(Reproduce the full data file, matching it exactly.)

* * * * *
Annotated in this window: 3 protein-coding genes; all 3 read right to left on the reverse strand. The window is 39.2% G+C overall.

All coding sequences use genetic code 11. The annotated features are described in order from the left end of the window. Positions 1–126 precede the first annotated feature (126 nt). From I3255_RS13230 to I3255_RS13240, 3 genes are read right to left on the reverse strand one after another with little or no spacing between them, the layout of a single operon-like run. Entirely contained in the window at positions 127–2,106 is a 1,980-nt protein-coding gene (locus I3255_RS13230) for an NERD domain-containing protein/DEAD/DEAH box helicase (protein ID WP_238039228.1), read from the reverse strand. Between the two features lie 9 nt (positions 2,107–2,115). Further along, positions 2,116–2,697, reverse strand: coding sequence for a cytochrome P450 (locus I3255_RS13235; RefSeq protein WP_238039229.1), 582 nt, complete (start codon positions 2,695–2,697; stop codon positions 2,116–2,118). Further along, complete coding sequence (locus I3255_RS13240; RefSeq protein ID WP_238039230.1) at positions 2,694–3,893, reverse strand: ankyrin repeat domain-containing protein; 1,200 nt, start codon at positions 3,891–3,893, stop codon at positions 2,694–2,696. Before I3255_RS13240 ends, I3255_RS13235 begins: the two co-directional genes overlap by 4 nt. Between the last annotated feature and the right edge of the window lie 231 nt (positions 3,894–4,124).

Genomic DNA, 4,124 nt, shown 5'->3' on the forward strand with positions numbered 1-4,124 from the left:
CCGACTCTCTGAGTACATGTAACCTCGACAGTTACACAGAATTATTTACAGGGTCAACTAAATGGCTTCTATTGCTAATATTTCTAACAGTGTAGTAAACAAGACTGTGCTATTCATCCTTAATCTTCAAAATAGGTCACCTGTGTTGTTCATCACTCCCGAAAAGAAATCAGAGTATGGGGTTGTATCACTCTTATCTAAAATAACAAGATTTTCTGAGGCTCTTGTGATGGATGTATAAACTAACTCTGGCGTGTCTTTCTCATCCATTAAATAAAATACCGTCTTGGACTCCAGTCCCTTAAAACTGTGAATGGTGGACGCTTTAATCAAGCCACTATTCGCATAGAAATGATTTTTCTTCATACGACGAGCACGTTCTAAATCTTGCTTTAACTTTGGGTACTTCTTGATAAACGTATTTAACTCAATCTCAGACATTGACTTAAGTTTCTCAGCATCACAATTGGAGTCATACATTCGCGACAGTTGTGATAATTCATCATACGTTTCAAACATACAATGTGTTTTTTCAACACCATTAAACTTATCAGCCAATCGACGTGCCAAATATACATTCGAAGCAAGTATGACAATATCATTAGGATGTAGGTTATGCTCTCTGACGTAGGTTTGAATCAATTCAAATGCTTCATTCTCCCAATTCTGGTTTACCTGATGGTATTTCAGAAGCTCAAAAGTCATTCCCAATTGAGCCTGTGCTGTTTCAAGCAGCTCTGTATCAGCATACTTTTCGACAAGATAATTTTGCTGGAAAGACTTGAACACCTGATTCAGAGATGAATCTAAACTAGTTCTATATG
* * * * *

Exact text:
Annotated in this window: 3 protein-coding genes; all 3 read right to left on the reverse strand. The window is 39.2% G+C overall.

All coding sequences use genetic code 11. The annotated features are described in order from the left end of the window. Positions 1–126 precede the first annotated feature (126 nt). From I3255_RS13230 to I3255_RS13240, 3 genes are read right to left on the reverse strand one after another with little or no spacing between them, the layout of a single operon-like run. Entirely contained in the window at positions 127–2,106 is a 1,980-nt protein-coding gene (locus I3255_RS13230) for an NERD domain-containing protein/DEAD/DEAH box helicase (protein ID WP_238039228.1), read from the reverse strand. Between the two features lie 9 nt (positions 2,107–2,115). Further along, positions 2,116–2,697, reverse strand: coding sequence for a cytochrome P450 (locus I3255_RS13235; RefSeq protein WP_238039229.1), 582 nt, complete (start codon positions 2,695–2,697; stop codon positions 2,116–2,118). Further along, complete coding sequence (locus I3255_RS13240; RefSeq protein ID WP_238039230.1) at positions 2,694–3,893, reverse strand: ankyrin repeat domain-containing protein; 1,200 nt, start codon at positions 3,891–3,893, stop codon at positions 2,694–2,696. Before I3255_RS13240 ends, I3255_RS13235 begins: the two co-directional genes overlap by 4 nt. Between the last annotated feature and the right edge of the window lie 231 nt (positions 3,894–4,124).

Genomic DNA, 4,124 nt, shown 5'->3' on the forward strand with positions numbered 1-4,124 from the left:
CCGACTCTCTGAGTACATGTAACCTCGACAGTTACACAGAATTATTTACAGGGTCAACTAAATGGCTTCTATTGCTAATATTTCTAACAGTGTAGTAAACAAGACTGTGCTATTCATCCTTAATCTTCAAAATAGGTCACCTGTGTTGTTCATCACTCCCGAAAAGAAATCAGAGTATGGGGTTGTATCACTCTTATCTAAAATAACAAGATTTTCTGAGGCTCTTGTGATGGATGTATAAACTAACTCTGGCGTGTCTTTCTCATCCATTAAATAAAATACCGTCTTGGACTCCAGTCCCTTAAAACTGTGAATGGTGGACGCTTTAATCAAGCCACTATTCGCATAGAAATGATTTTTCTTCATACGACGAGCACGTTCTAAATCTTGCTTTAACTTTGGGTACTTCTTGATAAACGTATTTAACTCAATCTCAGACATTGACTTAAGTTTCTCAGCATCACAATTGGAGTCATACATTCGCGACAGTTGTGATAATTCATCATACGTTTCAAACATACAATGTGTTTTTTCAACACCATTAAACTTATCAGCCAATCGACGTGCCAAATATACATTCGAAGCAAGTATGACAATATCATTAGGATGTAGGTTATGCTCTCTGACGTAGGTTTGAATCAATTCAAATGCTTCATTCTCCCAATTCTGGTTTACCTGATGGTATTTCAGAAGCTCAAAAGTCATTCCCAATTGAGCCTGTGCTGTTTCAAGCAGCTCTGTATCAGCATACTTTTCGACAAGATAATTTTGCTGGAAAGACTTGAACACCTGATTCAGAGATGAATCTAAACTAGTTCTATATG